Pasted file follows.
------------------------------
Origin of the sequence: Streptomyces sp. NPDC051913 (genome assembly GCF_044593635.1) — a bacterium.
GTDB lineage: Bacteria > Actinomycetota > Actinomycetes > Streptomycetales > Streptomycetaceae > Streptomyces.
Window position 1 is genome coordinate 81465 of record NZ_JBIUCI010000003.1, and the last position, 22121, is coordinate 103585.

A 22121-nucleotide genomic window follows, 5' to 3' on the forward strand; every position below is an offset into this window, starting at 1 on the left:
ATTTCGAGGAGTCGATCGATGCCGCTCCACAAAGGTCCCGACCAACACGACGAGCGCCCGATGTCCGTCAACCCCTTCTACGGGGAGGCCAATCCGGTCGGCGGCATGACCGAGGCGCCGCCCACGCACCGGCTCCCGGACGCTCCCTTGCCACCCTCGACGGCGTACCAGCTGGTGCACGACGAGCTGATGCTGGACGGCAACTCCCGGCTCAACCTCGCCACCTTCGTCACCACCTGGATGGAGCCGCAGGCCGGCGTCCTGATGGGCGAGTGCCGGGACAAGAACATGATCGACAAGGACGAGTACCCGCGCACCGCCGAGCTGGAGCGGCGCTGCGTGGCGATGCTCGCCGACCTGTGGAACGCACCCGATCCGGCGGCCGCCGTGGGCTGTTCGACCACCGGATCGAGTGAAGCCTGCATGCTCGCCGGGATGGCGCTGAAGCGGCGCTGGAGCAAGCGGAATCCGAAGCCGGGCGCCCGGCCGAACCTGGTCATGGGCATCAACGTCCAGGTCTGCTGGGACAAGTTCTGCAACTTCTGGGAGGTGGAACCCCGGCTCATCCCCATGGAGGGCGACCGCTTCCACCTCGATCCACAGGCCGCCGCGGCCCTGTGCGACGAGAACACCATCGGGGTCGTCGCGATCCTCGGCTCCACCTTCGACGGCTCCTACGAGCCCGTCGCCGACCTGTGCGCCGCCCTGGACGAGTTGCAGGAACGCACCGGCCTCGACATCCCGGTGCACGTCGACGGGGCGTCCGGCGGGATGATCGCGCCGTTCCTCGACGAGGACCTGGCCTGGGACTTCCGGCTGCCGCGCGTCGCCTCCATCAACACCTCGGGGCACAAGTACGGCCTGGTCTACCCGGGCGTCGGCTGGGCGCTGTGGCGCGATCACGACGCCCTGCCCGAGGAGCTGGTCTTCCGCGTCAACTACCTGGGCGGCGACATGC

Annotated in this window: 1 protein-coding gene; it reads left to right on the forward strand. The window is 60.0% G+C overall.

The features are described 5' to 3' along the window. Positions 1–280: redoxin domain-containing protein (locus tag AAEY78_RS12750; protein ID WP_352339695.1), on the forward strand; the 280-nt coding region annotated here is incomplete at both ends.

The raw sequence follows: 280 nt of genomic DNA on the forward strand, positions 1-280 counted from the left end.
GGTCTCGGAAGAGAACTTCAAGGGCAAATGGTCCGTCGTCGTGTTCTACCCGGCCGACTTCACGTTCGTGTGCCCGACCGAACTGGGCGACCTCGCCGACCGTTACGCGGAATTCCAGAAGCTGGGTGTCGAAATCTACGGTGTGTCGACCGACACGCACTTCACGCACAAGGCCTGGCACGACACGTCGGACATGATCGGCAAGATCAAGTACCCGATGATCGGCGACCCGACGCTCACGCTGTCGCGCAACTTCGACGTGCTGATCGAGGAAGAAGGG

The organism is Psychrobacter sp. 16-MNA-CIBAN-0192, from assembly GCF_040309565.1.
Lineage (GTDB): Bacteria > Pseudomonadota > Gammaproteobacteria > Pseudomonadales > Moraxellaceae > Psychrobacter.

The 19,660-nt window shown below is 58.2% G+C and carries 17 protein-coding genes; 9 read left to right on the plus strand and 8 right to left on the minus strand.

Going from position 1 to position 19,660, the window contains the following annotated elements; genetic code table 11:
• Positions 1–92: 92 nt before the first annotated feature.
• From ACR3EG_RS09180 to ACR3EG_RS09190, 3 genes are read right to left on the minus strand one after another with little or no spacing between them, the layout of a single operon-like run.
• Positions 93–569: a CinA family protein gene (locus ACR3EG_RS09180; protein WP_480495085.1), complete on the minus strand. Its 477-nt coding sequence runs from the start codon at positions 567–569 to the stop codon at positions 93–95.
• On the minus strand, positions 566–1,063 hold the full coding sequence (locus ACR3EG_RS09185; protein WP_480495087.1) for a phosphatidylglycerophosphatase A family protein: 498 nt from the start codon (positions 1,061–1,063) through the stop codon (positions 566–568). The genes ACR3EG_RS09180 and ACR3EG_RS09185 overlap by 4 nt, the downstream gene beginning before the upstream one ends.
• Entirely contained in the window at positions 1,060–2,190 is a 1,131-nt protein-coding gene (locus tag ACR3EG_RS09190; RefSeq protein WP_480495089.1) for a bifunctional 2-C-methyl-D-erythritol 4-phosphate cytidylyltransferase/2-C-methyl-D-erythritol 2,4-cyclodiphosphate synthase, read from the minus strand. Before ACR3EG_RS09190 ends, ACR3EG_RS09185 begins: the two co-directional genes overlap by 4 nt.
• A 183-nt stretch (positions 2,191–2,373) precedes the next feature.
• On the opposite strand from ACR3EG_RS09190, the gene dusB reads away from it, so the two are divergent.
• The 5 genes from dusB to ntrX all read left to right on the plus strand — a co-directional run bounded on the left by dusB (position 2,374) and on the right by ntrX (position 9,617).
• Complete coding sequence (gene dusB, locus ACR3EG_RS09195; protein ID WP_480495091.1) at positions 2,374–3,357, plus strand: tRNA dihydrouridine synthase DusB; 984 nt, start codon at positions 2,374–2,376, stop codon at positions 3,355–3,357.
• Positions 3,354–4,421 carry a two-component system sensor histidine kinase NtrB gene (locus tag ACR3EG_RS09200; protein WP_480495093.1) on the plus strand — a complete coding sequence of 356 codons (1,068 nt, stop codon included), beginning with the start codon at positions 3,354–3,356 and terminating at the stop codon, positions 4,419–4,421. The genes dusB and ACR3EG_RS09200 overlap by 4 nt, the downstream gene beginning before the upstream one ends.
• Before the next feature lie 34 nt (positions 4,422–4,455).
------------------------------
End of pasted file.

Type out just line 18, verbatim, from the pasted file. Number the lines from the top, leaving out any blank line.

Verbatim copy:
• Entirely contained in the window at positions 1,060–2,190 is a 1,131-nt protein-coding gene (locus tag ACR3EG_RS09190; RefSeq protein WP_480495089.1) for a bifunctional 2-C-methyl-D-erythritol 4-phosphate cytidylyltransferase/2-C-methyl-D-erythritol 2,4-cyclodiphosphate synthase, read from the minus strand. Before ACR3EG_RS09190 ends, ACR3EG_RS09185 begins: the two co-directional genes overlap by 4 nt.